Sunday, 2 October 2011

On the Buses!

1:8 scale model of STL-type double deck motor bus No 500, registration AYV680. Finished in London Transport colours. Courtesy of the Collection of London Transport Museum.
Today marks the introduction of the first London bus with an enclosed upper deck in 1925 – an anniversary carefully selected for your delectation and delight as a mark of respect to my grandfather, who was an electrician on the buses.

Born in 1903, Grandpa must have been a very modern young man when he was apprenticed, because the London General Omnibus Company didn’t install electric lighting on its vehicles until 1913, with headlights being fitted the year after that, so it must still have been quite innovative, and I can imagine his father, who was a tailor, moaning about young people with new-fangled ideas, and saying he would be better off with a more traditional job.

When my mother was very small, around 1929 or 1930 I think, Grandpa moved his family out of London to Egham, in Surrey, and cycled backwards and forwards to ‘the works’ at Chiswick – a round trip of about 30 miles a day. As an employee he could have got free travel aboard a bus but, as I’ve said in a previous post, he liked to do things the hard way (

Eventually, after the Second World War, he moved to County Donegal, taking his bicycle with him. There he found a similar job with what is now the Loch Swilly Bus Company, and continued to cycle to work every day along a slightly shorter but much hillier route, negotiating Irish wind and rain, steep slopes, rough tracks and twice-daily encounters with customs officers with his usual irrepressible bravado.

But back to the buses... it seems they came a long way in a short time, for the first one to be operated by a petrol engine was  introduced as an experiment in 1899, with permanent services set up five years later, when Grandpa was just a year old. I like to think of him, first as a toddler, then as a small boy, fascinated by the rapid changes in this new form of transport, watching the buses as they drove past.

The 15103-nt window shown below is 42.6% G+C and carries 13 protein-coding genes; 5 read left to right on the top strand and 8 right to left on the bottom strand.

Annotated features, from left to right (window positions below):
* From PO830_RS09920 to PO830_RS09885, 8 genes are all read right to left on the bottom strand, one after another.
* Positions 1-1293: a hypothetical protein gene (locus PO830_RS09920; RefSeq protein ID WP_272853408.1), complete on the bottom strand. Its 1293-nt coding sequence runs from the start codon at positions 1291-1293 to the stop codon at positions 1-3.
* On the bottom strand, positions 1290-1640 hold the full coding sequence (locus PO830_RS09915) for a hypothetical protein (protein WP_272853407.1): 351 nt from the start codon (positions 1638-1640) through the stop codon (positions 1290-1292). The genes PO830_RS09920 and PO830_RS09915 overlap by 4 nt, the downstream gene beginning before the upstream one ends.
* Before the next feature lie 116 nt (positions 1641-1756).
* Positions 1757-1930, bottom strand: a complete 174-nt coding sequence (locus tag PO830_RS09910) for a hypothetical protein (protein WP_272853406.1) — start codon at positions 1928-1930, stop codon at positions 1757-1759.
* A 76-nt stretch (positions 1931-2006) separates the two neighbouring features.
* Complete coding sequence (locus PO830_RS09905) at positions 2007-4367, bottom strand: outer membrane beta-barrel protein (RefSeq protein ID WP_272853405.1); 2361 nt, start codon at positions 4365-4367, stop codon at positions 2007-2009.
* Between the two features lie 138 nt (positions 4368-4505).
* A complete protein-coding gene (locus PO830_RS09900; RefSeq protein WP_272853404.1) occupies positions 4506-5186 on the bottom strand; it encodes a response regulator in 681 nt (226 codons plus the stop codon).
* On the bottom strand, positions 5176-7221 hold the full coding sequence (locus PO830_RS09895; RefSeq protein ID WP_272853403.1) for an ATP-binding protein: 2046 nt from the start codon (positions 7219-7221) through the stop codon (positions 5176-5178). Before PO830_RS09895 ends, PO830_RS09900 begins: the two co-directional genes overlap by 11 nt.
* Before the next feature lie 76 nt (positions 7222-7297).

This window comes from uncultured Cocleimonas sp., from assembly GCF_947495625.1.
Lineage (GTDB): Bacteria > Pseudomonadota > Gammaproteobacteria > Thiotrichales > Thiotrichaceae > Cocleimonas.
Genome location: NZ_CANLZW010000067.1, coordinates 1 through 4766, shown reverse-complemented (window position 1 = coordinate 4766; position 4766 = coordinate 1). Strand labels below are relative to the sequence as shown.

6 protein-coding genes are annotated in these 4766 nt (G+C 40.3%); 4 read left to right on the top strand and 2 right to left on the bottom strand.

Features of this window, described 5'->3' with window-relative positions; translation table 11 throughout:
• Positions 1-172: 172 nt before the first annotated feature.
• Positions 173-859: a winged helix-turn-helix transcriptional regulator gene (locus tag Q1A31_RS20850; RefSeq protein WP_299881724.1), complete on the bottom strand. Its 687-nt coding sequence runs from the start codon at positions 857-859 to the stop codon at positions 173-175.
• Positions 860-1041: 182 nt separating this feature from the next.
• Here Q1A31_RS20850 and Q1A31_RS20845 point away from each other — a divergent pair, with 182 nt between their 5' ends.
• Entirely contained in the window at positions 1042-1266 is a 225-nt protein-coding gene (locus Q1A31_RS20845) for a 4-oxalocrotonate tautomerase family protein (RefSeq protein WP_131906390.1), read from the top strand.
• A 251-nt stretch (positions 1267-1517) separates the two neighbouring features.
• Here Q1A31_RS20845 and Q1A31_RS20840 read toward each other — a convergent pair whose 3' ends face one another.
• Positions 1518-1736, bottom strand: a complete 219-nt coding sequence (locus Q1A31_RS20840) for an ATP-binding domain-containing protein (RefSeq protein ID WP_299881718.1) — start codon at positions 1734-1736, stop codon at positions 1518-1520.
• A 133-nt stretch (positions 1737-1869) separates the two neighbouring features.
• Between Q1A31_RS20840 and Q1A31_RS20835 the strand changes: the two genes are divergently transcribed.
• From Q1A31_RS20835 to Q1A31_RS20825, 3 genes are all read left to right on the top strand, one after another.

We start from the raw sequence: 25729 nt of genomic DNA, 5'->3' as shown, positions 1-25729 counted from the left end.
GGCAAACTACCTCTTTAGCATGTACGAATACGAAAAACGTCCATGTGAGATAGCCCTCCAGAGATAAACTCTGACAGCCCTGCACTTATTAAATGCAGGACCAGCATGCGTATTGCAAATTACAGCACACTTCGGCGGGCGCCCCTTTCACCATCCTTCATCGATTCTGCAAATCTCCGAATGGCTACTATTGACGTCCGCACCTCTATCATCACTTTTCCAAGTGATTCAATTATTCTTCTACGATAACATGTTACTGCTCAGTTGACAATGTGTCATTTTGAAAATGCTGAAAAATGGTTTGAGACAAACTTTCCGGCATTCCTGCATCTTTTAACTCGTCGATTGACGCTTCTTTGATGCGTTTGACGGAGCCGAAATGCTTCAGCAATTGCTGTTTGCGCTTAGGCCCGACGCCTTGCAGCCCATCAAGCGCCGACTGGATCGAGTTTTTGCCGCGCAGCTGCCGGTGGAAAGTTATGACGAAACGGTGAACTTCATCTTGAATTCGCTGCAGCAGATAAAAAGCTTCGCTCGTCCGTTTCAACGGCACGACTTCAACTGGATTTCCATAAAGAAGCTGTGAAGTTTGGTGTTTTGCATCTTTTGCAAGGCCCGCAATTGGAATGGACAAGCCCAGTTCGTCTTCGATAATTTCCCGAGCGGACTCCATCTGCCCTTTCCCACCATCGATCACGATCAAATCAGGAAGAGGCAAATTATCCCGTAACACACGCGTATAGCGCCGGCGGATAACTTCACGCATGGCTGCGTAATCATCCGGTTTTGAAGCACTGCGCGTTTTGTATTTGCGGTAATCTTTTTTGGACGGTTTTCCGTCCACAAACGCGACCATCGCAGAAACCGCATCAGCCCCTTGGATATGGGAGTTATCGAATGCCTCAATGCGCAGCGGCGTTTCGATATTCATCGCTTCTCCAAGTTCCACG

Replica London General Omnibus Company
1920 design open top double decker bus
at The North of England Open Air Museum,Beamish.
Initially they looked little different to the old horse-drawn vehicles, (the last of the LGOC’s horse-drawn buses was taken off the road in 1911) and many of the changes which took place over the early years had to be improved the Metropolitan Police. At first drivers sat in the open air, behind their engines, then they were given a seat beside the engine and finally, in 1930, were provided with safer, enclosed cab areas.

Passengers on the open-topped upper deck were provided with wet-weather canvas covers, and other early improvements to services included night buses, set up in 1913 for postal employees and shift workers.  During the First World War almost a third of London’s buses were requisitioned by the War Office, and were used to move troops and equipment, to hold anti-aircraft guns – and to house the pigeons which provided communications along the front.
This double-decker became the standard London Transport bus of the 1930s.
After the war buses became even more popular, and stops were introduced: there were 59 in London in 1919, compared to some 17,000 today. Buses became bigger, faster and more reliable, and the network of routes grew larger and larger. In 1921 the LGOC centralised all maintenance at the new Chiswick Overhaul Works (where, I assume, my grandfather worked), trimming the time taken to overhaul a bus from 16 days to four – a saving of 12 days.  

New vehicles were designed and built by the Associated Equipment Company at Southall, which opened in 1927, and hard on the heels of covered buses came other improvements, like pneumatic tyres and upholstered seats, as well as the Greenline service which took people to more rural areas outside the city (including Egham).

The iconic red colour of London’s buses was established by LGOC (before that there were different colours for different routes). The company, formed in 1859, quickly became the largest bus operator in the capital, but in 1933 it joined with other transport firms (both privately owned and run by local authorities) to form London Transport, which then became responsible for buses, trolley buses, trams and Tube trains.
It’s worth remembering that during the 1920s and 30s London’s buses were the envy of the world, and that hidden behind the drivers and conductors who dealt with the public was a huge workforce of people like my grandfather, who ensured the vehicles stayed in tip-top condition.

If you want to know more about the history of London’s buses, then take a look at the London Transport Museum website at which is packed with information and images, and provides a fascinating trawl through 100 years or more of transport history.

And, of course, there’s only one-way to mark the anniversary – take a trip on the top deck of a bus... or, should this prove difficult, why not sit back enjoy A Transport of Delight with Flanders and Swann, the late, great comedy duo, who are every bit as funny now as they were when this was released way back in 1957... Just click on the link and see what you think...

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